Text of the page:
Article Text

Download PDFPDF

Atypical histopathology findings in presumed epibulbar cysticercosis
Free
  1. Brijesh Takkar1,
  2. Garima Goel2,
  3. Anubha Rathi3,
  4. Mihika Dube1
  1. 1Ophthalmology, All india Institute of Medical Sciences, Bhopal, Madhya Pradesh, India
  2. 2Pathology, All India Institute of Medical Sciences, Bhopal, MP, India
  3. 3Dr Rajendra Prasad Centre for Ophthalmic Sciences, All India Institute of Medical Sciences, New Delhi, India
  1. Correspondence to Dr Anubha Rathi, ana.aiims{at}gmail.com

Statistics from Altmetric.com

Description 

A 20-year-old young man presented with a painless epibulbar mass noted suddenly over the medial side of right eye (RE) 1 month back. Systemic history was insignificant and there was no history of trauma. On examination, visual acuity was 20/20 in both eyes (B/E) with no limitation of ocular movements. On examination, a mass lesion measuring about 1 cm in its longest dimension was noted over the medial side of the RE, with no apparent compression effect (figure 1). Overlying conjunctiva was mildly oedematous and congested. The posterior extent of the mass could not be appreciated. Rest of the anterior and posterior segment examination of BE was within normal limits.

Figure 1

(A) Clinical photograph shows the epibulbar cystic lesion over medial side of the eye ball (arrows). (B) Sonography shows a cystic lesion with a hyperdense echo within its cavity that is seen as connected to the cystic wall. (C) MRI scan shows the lesion to be separate from both sclera and medial rectus, while no intracranial cysts are visible.

Ultrasound B-scan of the right orbit revealed the mass to be cystic in nature with a hyperdense echo within it, suggestive of epibulbar cysticercosis (figure 1). The cyst could not be differentiated as separate from the medial rectus. MRI showed the cyst to be 8.2×4.4×5.4 mm in size and to be closely placed near the muscle (figure 1). No intracranial cysts were seen. The absolute eosinophil count was found to be markedly increased to >5000 cells/cumm. Hence, the patient was started on oral albendazole (400 mg  two times a day) and supplemented with oral steroids (0.5 mg/kg) after 2 days. One month post initiation of treatment, the eosinophil count normalised but the mass remained the same in size as before. It had however softened, turned yellowish in colour and on repetition of ultrasound the cystic cavity was found to be full of echoes (figure 2). The patient was advised to continue the oral therapy for another 4 weeks. However, the mass did not respond further to antihelminthic therapy and the overlying conjunctiva seemed to be inflamed more than prior.

Figure 2

(A) Following antihelminthic therapy, the lesion has acquired a yellowish colour with surrounding conjunctival congestion. (B) Ultrasound done at this stage shows the lesion to be full of echoes with poorly differentiable walls (arrow). (C) Histopathological examination shows fibrocollagenous tissue with dense mixed inflammatory infiltrate including eosinophils and plasma cells. H&E stain, magnification ×40.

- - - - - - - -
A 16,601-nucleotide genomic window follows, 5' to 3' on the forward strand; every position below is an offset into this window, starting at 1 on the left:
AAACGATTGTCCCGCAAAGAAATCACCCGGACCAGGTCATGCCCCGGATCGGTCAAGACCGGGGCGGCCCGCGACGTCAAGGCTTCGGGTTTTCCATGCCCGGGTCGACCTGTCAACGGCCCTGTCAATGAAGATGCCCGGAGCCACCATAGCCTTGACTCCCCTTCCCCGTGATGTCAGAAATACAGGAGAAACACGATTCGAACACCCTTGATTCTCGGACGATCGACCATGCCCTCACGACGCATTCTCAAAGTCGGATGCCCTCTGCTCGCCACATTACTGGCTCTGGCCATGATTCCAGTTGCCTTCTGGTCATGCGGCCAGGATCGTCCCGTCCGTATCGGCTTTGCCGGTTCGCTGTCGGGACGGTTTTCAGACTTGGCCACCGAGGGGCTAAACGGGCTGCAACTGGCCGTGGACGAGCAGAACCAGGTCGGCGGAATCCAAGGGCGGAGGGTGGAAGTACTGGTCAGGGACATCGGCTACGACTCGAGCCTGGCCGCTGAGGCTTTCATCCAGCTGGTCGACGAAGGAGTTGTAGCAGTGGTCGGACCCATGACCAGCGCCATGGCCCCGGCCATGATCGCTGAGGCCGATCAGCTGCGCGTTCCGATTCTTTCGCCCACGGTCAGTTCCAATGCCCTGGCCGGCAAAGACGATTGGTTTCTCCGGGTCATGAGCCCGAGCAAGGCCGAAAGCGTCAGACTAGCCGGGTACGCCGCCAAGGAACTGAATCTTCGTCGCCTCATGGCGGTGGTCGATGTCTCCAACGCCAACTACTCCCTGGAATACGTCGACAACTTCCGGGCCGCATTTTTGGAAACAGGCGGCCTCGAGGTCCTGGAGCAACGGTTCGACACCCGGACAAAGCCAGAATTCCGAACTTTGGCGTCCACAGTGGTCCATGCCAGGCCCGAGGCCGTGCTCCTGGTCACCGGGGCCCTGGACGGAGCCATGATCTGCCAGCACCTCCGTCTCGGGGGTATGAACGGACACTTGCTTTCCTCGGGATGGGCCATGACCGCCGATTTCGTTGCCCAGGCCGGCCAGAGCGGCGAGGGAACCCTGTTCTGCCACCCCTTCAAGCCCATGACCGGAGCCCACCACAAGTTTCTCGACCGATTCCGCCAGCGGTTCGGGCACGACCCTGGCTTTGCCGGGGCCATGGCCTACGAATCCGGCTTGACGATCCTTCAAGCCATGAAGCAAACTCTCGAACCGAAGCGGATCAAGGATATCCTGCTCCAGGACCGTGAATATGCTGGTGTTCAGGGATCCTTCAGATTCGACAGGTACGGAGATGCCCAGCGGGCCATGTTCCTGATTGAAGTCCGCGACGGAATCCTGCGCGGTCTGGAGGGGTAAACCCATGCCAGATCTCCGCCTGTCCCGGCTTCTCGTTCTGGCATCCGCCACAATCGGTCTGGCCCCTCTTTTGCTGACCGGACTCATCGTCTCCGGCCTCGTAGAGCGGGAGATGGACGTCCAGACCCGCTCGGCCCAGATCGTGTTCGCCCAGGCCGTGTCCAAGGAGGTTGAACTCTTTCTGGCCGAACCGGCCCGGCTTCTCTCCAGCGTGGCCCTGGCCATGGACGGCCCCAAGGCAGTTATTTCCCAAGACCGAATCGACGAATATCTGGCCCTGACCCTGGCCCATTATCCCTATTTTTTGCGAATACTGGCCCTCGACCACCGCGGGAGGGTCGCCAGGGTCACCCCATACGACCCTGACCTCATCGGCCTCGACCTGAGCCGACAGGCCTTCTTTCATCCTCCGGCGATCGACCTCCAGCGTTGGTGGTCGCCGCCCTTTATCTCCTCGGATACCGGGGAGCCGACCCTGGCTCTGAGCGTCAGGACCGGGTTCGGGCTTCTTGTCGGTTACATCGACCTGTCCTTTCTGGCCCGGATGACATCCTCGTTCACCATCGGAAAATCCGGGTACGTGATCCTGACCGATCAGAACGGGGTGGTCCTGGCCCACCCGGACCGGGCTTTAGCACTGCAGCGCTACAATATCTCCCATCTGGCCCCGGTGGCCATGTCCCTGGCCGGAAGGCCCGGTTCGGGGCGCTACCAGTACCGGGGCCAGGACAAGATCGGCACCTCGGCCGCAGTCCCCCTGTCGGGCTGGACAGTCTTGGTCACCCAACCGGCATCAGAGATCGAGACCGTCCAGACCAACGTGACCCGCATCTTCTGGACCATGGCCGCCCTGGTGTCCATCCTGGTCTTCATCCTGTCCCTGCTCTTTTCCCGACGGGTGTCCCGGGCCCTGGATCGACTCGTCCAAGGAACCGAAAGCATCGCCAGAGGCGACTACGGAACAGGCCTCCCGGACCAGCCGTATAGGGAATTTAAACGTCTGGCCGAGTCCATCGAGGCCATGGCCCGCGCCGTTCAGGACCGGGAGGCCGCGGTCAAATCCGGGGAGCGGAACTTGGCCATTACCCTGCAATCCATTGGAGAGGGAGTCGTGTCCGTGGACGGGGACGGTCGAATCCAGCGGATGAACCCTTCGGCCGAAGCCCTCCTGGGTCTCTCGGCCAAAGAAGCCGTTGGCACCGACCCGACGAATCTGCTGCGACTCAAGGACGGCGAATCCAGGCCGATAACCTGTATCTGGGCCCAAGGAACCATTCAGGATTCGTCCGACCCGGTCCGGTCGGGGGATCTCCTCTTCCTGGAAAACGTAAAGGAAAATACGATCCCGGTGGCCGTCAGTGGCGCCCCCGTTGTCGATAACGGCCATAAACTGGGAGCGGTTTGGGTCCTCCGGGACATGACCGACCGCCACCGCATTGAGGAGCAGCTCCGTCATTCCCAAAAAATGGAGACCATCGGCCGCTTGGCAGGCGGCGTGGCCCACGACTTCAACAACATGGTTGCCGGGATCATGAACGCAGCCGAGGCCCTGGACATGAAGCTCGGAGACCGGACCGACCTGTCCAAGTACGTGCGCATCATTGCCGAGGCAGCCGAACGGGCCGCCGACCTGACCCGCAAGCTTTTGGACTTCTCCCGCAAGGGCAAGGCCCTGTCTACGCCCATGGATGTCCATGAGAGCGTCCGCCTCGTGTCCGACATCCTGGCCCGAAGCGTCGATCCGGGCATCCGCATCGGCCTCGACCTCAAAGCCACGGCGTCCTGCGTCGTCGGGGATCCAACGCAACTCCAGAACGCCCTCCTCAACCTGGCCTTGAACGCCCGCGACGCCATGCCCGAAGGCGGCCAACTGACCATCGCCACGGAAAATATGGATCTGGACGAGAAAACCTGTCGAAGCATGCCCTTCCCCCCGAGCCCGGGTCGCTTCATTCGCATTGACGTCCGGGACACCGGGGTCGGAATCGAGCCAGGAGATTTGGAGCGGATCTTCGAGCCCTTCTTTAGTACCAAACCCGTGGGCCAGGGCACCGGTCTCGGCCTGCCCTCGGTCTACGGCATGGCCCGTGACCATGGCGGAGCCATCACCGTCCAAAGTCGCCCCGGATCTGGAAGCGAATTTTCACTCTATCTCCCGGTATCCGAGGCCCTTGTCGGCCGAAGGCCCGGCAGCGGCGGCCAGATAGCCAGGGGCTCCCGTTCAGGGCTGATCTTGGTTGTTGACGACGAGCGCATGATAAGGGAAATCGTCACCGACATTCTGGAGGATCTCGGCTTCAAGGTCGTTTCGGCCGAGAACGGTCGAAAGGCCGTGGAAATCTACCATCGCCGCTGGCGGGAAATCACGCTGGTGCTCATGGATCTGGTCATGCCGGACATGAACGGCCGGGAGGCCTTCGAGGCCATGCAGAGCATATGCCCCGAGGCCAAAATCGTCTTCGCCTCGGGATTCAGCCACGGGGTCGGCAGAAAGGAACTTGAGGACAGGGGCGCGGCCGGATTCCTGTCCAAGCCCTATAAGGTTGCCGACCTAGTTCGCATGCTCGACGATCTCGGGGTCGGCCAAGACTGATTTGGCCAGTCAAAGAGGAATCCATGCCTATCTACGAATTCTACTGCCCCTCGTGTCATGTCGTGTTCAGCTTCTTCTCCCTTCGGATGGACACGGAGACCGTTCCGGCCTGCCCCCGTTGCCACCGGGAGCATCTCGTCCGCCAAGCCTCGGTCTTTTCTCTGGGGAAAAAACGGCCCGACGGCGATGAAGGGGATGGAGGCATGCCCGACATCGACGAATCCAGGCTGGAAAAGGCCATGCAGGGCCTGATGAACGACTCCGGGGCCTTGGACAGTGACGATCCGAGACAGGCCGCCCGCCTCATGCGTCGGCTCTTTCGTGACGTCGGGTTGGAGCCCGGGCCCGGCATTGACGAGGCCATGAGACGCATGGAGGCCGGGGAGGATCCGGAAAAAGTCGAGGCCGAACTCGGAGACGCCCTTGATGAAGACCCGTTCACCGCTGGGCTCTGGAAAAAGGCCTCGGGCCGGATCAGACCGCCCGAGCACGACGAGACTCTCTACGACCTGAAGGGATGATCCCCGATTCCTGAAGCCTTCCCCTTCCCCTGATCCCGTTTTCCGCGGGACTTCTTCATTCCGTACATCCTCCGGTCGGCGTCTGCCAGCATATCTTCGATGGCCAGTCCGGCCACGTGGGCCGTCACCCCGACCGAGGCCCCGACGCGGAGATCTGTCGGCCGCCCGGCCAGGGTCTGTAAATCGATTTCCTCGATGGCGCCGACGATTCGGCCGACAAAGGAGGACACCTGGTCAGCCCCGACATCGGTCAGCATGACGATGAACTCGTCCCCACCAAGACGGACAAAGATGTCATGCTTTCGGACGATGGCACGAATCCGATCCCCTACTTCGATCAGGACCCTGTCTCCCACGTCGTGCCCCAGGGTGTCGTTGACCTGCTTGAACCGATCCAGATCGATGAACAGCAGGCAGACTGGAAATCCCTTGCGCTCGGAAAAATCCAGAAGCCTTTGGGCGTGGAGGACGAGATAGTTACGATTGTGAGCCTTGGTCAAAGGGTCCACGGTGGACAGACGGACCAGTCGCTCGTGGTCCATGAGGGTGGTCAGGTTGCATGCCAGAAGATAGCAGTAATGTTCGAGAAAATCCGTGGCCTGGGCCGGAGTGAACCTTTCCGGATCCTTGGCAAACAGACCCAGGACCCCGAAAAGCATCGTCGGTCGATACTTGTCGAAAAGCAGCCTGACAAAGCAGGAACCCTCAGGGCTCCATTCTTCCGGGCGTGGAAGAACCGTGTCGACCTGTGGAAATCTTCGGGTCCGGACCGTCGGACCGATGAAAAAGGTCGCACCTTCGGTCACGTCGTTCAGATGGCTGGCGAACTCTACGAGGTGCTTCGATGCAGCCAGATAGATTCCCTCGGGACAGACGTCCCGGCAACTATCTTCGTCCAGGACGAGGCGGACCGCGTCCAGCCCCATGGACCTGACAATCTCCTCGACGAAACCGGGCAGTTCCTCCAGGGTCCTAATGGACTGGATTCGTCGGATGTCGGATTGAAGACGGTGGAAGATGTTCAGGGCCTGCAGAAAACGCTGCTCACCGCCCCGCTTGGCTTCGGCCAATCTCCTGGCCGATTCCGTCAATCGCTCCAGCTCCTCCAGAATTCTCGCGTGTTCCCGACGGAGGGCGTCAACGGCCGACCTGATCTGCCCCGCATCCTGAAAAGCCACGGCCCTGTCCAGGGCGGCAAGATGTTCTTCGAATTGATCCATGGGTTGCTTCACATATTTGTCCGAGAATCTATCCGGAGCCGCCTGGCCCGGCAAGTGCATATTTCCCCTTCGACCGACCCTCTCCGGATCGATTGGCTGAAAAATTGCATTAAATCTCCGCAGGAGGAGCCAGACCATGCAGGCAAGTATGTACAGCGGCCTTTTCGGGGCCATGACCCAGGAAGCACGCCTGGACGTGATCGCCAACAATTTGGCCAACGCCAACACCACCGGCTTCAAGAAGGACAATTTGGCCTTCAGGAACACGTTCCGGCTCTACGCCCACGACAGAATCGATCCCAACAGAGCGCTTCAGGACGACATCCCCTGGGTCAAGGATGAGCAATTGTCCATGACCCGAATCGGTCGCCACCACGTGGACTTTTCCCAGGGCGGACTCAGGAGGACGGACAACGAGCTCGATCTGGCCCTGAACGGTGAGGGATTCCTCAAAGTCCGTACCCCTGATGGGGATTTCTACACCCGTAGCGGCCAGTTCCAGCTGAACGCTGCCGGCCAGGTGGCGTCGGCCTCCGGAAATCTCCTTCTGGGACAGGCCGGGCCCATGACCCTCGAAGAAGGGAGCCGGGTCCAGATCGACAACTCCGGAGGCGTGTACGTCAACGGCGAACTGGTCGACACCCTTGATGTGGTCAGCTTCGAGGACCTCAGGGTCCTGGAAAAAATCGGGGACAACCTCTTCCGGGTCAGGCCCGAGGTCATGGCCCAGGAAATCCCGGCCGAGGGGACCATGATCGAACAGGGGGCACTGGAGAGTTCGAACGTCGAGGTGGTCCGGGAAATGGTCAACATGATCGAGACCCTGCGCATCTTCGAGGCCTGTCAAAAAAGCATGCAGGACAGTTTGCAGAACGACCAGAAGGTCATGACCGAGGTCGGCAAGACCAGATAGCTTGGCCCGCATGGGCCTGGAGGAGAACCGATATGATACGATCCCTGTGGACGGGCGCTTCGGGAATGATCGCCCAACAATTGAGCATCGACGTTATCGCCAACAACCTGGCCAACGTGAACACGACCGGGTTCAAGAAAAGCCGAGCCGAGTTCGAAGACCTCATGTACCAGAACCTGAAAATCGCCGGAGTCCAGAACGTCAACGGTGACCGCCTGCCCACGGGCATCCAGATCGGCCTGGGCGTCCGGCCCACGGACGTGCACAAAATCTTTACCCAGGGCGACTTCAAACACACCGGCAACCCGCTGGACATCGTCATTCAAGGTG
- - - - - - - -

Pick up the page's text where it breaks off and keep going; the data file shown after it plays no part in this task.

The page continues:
Excision biopsy was therefore advised. During surgery, the mass was found to be free from the underlying conjunctiva and the medial rectus, and could be excised in toto. The grey brown mass in gross pathological examination measured 0.8×0.5×0.3 cm. Microscopic evaluation showed fibrocollagenous tissue with dense inflammatory infiltrate inclusive of eosinophils and plasma cells (figure 2). However, no evidence of parasite was seen in the biopsy specimen examined. Postoperative period was uneventful with no recurrences.

The management of intraocular cysticercosis is well defined and surgery is considered as the first line of management.1 The parasite may also lodge in extraocular sites like muscles or beneath the conjunctiva. Subconjunctival cysts are very frequently seen in close approximation with the recti muscles. Some authors have suggested conservative management for subconjunctival cysts as their natural course often involves spontaneous expulsion. However, in other circumstances, medical management may fail necessitating surgical excision, as seen in our case.

Following excision, typical microscopic features seen include oral or intestinal parts of the cestode.2 3 However, in our case, we could see only an organised inflammatory response to the parasite on microscopy. The authors are of the view that the parasitic infection may have resolved with medical treatment leaving behind the fibrous capsule with inflammatory reaction that was revealed on histopathological examination.3

Learning points

  • Epibulbar cysticercosis may not respond fully to antihelminthics at times necessitating excision biopsy.

  • Cases first managed with medical therapy may show inflammatory granulation tissue without definitive evidence of the parasite on histopathology.

References

View Abstract

Footnotes

  • Contributors BT, MD and GG worked up, imaged and diagnosed the patient. BT performed the surgery; GG did the microscopy; BT, GG and AR wrote the text; MD and AR critically revised the case report. BT is the overall guarantor.

  • Funding The authors have not declared a specific grant for this research from any funding agency in the public, commercial or not-for-profit sectors.

  • Competing interests None declared.

  • Patient consent Obtained.

  • Provenance and peer review Not commissioned; externally peer reviewed.

Request Permissions

If you wish to reuse any or all of this article please use the link below which will take you to the Copyright Clearance Center’s RightsLink service. You will be able to get a quick price and instant permission to reuse the content in many different ways.